Multiple Powder Measures

Discussion in 'Ammunition & Reloading' started by aandabooks, Mar 3, 2013.

  1. aandabooks

    aandabooks New Member

    How many of you are running multiple powder measures?

    I currently have a Lee Auto Disk for pistol and a bench mounted Hornady for rifle. I'm considering buying Lee Auto Disk measures for the 3 pistol calibers and getting separate adjustment measures for each rifle calibers. This would allow me to keep the various powder measures setup and cut down on having to readjust to dial things in every time I switch calibers.

    It is kind of a pain to have to clean out the powder measure to switch powders and get everything dialed back in. I usually take the powder measure to the garage to blow it out with compressed air. I don't want to cross contaminate with different powders.
  2. Intheshop

    Intheshop New Member

    There is an old rule about having only one powder on the bench at a time.......Just make sure you understand this.Am not commenting on how anyone "manages" their own reloading bench,just make sure you understand the why's and wheres concerning it.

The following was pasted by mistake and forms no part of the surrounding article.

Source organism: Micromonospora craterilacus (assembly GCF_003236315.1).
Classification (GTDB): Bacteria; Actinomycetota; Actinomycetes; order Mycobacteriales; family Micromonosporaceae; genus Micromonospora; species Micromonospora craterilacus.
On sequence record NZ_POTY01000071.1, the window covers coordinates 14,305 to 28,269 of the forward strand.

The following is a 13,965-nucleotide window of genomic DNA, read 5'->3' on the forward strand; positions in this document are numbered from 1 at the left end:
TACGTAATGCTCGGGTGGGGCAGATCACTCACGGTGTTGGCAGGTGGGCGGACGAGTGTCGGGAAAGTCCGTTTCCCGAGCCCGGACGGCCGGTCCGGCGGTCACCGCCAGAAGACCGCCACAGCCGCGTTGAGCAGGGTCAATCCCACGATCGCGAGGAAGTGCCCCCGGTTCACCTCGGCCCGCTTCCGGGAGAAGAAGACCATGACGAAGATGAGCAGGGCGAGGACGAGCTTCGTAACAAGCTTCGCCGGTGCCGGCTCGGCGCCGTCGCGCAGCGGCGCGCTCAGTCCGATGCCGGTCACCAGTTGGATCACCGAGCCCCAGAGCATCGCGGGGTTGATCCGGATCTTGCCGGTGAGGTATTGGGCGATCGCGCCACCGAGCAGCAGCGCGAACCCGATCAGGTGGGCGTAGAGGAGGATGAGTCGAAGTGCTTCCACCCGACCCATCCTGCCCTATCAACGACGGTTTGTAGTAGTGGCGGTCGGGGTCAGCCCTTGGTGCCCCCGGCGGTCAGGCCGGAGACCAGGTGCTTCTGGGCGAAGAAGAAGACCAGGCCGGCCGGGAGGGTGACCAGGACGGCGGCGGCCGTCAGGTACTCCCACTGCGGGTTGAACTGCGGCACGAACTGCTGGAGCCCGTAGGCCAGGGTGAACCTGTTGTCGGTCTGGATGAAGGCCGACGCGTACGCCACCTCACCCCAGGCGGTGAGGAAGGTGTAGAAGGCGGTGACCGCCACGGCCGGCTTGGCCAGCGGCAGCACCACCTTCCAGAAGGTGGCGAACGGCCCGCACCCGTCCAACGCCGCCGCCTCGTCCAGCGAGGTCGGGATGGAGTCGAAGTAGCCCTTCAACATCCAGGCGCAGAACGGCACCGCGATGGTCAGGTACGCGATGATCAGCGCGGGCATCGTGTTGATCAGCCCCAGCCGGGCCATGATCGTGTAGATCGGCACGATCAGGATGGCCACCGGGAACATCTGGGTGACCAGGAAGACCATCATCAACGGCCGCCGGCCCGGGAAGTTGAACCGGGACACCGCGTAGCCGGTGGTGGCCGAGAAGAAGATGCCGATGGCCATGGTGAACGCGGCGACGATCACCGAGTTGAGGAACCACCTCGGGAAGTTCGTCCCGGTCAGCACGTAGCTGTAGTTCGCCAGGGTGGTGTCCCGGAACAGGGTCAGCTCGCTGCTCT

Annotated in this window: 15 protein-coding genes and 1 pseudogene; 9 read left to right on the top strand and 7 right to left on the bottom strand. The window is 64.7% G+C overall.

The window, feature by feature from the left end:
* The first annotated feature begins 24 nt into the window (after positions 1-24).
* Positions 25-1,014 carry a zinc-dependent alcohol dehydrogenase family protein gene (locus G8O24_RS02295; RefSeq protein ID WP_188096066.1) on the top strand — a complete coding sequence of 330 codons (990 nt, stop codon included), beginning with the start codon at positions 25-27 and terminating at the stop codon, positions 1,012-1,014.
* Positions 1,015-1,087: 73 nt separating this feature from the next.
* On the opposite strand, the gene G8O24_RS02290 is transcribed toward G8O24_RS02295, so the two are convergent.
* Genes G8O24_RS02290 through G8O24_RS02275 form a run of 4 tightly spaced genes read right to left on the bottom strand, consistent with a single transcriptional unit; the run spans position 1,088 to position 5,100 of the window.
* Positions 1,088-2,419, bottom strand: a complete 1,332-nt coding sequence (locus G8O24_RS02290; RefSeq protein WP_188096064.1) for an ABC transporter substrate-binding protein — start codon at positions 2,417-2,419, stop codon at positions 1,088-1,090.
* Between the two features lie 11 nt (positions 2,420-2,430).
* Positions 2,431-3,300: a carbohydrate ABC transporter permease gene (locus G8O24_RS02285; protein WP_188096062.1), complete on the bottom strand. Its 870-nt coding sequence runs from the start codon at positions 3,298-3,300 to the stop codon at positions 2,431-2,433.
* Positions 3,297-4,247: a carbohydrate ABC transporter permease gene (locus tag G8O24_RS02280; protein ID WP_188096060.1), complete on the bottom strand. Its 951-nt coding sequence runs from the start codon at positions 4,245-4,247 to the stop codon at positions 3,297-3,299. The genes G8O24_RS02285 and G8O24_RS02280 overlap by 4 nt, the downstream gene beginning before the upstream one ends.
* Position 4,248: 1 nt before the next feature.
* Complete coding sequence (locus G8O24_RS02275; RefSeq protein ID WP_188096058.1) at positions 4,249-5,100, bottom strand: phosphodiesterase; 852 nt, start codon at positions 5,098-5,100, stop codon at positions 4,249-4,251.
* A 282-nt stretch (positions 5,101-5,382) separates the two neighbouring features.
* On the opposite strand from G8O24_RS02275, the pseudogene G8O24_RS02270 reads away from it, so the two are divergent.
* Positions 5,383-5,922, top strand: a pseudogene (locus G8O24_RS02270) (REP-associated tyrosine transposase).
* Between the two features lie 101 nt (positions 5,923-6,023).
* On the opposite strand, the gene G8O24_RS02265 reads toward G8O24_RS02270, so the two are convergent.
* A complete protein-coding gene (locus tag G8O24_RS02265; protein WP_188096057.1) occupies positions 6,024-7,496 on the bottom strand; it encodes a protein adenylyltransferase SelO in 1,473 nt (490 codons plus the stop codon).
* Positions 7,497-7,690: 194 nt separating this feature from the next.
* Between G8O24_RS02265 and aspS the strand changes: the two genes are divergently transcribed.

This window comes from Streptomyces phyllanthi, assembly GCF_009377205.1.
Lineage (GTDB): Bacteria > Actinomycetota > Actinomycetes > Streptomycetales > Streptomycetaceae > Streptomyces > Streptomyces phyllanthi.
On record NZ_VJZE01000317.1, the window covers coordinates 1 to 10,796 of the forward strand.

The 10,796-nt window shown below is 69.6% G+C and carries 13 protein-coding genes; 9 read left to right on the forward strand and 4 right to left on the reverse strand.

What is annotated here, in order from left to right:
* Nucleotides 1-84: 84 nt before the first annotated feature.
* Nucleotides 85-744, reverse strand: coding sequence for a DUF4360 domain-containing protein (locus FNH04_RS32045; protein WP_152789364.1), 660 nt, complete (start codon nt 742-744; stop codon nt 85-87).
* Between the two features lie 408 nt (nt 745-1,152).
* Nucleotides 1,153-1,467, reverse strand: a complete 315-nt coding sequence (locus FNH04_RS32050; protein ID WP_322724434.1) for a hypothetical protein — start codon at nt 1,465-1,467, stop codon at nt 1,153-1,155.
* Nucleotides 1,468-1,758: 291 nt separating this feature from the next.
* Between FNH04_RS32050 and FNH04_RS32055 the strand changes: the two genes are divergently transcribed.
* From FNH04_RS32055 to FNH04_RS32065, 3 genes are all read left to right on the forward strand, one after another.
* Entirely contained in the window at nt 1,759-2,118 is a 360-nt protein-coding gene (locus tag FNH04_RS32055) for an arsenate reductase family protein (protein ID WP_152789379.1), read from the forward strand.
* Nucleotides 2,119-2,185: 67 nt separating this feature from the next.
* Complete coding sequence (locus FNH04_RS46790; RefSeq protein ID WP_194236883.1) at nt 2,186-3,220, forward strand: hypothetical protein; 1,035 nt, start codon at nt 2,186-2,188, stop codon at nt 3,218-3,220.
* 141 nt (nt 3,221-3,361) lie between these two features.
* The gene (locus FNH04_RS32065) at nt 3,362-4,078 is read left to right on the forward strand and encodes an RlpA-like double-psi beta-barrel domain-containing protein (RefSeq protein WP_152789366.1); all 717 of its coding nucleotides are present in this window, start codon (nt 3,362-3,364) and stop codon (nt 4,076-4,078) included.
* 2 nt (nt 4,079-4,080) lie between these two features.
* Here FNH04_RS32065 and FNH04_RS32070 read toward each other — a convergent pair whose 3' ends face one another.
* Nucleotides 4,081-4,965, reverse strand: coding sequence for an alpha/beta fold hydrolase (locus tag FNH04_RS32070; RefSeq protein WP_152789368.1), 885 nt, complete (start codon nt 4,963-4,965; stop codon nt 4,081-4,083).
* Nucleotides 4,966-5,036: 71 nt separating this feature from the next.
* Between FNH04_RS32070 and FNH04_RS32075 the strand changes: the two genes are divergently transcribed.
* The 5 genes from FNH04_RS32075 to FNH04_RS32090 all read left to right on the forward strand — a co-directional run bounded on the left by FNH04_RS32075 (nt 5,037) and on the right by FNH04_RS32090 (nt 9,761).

To your question of multiples......our bench has

    1 Lyman 55,3 Lyman pistol measures,2 RCBS.

    The 55 is used for cast bullet pwdrs in rifles only.The pistol measures never get their rotors swapped out,they're for specific loads.The two RCBS measures,have sm rotor in one lrge rotor in other.These last two are the ones that get used for chasin loads N nodes.

    Well theres another on the big Pacific 366,but it stays the same 95% of the time.

  3. aandabooks

    aandabooks New Member

    Yours sounds like what I am leaning towards. I'm thinking of getting Lee Auto Disks for all of my pistol dies. These would stay attached to the die in the turret and stay set. All I'd have to do is add powder and the charge would be set.

    With the Hornady, I would really like to buy multiples of the measure and leave them setup for the caliber that they reload. That way I could mount them on the stand and add the appropriate powder.

    Changing out the powder and resetting the powder measure is the biggest pain about reloading so far. Especially with the Lee powder measures.
  4. locutus

    locutus Well-Known Member Supporter

    Well, if you have a good plan to keep from mixing things up, go for it.

    If I could afford a Dillon Super 1050 for each caliber, I reload, I'd do it!:)